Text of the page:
Unrealistic expectations can trigger imposter syndrome. No one is an expert in everything, so stop comparing yourself with others and their perceived level of skill or knowledge. Confidence comes from self-acceptance and understanding that it’s impossible to be perfect at everything.

Even the most successful people in our industry have moments of feeling like imposters. When I interview successful leaders in Tech for Exaltitude, one of the most common things people say is that they often feel like they don't know what they're doing, but they just keep going and learn along the way.

Focus on growth instead of success

Shift your mindset from “I have to prove myself” to “I am always learning and growing.” Focus on improving your skills rather than reaching perfection or success. Overcoming imposter syndrome is a journey that will happen overnight. Mistakes are learning opportunities, not failures.

For example, during a code review, if you receive feedback or criticism, try to view it as a way for growth and improvement instead of letting it make you doubt your abilities.

True success is when we push ourselves out of our comfort zone, make mistakes, and learn from them—open-mindedness to learning and growing sets successful engineers apart from those who let imposter syndrome hold them back.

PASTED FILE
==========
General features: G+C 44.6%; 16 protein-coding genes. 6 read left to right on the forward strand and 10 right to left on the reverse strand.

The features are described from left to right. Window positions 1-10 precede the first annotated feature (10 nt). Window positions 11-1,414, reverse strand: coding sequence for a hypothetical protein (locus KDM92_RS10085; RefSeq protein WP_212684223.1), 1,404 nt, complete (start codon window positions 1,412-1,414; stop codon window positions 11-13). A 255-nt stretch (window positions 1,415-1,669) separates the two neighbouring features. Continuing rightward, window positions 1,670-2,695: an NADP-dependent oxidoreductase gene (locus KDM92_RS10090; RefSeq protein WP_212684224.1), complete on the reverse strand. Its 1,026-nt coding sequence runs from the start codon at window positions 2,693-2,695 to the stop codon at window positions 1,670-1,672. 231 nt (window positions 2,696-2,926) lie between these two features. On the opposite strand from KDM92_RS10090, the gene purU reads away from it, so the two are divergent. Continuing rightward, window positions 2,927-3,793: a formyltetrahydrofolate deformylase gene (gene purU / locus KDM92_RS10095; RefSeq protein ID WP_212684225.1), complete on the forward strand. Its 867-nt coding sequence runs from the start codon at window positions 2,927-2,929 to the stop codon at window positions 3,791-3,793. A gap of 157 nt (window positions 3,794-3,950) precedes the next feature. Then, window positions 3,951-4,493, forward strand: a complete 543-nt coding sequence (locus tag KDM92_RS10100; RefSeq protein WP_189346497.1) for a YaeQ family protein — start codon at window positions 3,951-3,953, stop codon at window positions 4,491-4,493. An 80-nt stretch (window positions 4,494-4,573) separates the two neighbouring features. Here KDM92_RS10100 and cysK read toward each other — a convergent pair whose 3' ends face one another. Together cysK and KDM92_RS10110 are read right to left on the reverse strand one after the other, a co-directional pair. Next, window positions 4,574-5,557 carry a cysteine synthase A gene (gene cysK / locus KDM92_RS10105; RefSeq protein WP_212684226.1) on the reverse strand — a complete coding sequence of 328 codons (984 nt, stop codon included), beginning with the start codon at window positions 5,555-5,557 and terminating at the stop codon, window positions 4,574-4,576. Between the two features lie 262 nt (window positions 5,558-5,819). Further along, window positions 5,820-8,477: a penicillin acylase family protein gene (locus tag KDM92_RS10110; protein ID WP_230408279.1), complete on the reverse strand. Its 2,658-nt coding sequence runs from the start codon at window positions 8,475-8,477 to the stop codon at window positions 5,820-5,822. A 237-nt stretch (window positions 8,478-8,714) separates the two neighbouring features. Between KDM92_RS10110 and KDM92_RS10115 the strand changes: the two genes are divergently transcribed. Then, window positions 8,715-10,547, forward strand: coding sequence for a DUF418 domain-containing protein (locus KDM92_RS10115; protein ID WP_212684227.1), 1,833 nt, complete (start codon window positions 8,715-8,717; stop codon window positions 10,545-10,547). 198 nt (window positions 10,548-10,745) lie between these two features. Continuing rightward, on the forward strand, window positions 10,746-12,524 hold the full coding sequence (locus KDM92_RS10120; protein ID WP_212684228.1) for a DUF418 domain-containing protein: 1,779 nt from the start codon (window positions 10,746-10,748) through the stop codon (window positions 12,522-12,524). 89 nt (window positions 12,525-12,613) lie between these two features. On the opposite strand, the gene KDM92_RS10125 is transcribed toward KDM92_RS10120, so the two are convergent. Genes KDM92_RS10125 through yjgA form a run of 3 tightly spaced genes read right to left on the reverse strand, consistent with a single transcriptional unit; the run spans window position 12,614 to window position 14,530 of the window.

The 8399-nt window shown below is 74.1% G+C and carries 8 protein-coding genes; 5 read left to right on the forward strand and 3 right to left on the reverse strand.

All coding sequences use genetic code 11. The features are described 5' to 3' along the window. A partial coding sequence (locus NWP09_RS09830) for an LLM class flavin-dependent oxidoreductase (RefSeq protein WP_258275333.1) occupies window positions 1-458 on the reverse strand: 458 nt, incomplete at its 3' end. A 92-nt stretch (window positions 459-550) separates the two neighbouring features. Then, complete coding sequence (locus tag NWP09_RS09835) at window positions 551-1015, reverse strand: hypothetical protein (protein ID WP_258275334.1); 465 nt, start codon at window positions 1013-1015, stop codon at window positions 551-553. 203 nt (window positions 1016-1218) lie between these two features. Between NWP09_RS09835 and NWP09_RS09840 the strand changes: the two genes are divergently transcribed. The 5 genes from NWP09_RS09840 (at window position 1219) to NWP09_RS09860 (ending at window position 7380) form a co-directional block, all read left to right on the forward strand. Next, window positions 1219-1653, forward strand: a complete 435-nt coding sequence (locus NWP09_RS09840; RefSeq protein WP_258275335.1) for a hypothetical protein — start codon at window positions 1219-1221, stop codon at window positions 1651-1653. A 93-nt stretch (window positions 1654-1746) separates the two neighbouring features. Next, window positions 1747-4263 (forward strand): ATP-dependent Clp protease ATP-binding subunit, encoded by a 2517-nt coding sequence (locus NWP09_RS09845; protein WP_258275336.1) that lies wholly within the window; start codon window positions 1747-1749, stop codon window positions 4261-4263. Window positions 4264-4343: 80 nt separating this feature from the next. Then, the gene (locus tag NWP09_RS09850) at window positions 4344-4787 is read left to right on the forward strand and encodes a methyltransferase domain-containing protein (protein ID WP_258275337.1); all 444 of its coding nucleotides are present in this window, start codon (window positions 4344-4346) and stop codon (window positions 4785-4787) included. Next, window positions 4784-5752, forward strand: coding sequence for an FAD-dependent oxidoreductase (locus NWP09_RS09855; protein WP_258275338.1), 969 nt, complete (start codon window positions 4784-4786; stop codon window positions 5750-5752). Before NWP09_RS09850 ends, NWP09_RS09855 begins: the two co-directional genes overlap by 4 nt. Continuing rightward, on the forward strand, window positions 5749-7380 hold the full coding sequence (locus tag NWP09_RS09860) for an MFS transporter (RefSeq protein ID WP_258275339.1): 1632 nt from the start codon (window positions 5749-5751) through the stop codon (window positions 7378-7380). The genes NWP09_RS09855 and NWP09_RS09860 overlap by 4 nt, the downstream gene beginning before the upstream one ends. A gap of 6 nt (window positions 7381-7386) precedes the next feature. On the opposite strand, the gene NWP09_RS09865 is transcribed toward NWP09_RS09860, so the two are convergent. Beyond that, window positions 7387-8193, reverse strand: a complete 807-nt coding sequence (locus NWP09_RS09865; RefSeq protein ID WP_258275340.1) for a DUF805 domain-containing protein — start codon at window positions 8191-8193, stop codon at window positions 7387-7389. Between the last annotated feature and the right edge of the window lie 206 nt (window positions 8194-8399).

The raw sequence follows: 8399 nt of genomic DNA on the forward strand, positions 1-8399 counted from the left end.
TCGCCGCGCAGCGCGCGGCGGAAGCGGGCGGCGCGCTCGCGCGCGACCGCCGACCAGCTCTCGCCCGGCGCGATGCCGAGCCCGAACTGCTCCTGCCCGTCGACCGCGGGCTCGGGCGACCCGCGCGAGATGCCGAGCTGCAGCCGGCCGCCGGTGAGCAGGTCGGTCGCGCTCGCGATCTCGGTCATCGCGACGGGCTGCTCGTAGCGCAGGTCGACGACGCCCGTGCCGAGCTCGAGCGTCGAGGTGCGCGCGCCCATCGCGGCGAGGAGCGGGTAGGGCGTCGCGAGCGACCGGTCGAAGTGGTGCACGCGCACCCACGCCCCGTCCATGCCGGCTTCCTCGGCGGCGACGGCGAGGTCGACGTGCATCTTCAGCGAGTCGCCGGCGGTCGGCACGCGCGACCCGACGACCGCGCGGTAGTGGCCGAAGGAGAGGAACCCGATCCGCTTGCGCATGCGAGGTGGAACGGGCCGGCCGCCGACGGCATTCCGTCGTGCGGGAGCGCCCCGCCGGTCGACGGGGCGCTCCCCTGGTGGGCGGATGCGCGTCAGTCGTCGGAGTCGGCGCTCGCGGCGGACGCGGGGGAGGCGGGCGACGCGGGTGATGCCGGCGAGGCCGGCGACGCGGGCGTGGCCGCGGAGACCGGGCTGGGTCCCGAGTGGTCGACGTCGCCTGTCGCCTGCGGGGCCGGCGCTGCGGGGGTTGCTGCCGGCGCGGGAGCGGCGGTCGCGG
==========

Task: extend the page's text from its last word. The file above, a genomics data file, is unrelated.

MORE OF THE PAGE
Don’t compare yourself to others

Everyone has a unique journey and skill set. Comparing yourself to peers can trigger imposter syndrome and lead to feelings of inadequacy as a software engineer. Think of your own growth and success instead of comparing yourself to others. Remember that you are capable and capable of achieving your goals. Most people struggle with their own insecurities and self-doubts, even if they look successful on the outside.

As long as you work hard, seek feedback, and continue growing as an engineer, that’s all that matters. Trust yourself and your abilities, and don’t let imposter syndrome hold you back.

Seek external validation from a mentor or coach

Having someone to provide guidance and support can help you reframe your thoughts and see your strengths and accomplishments more positively.

Talking to a coach can help you remember we are capable and deserving of our success.

Our Exaltitude graduates say that having a place to ask questions and seek validation for their experience helped them gain more confidence and overcome their imposter syndrome.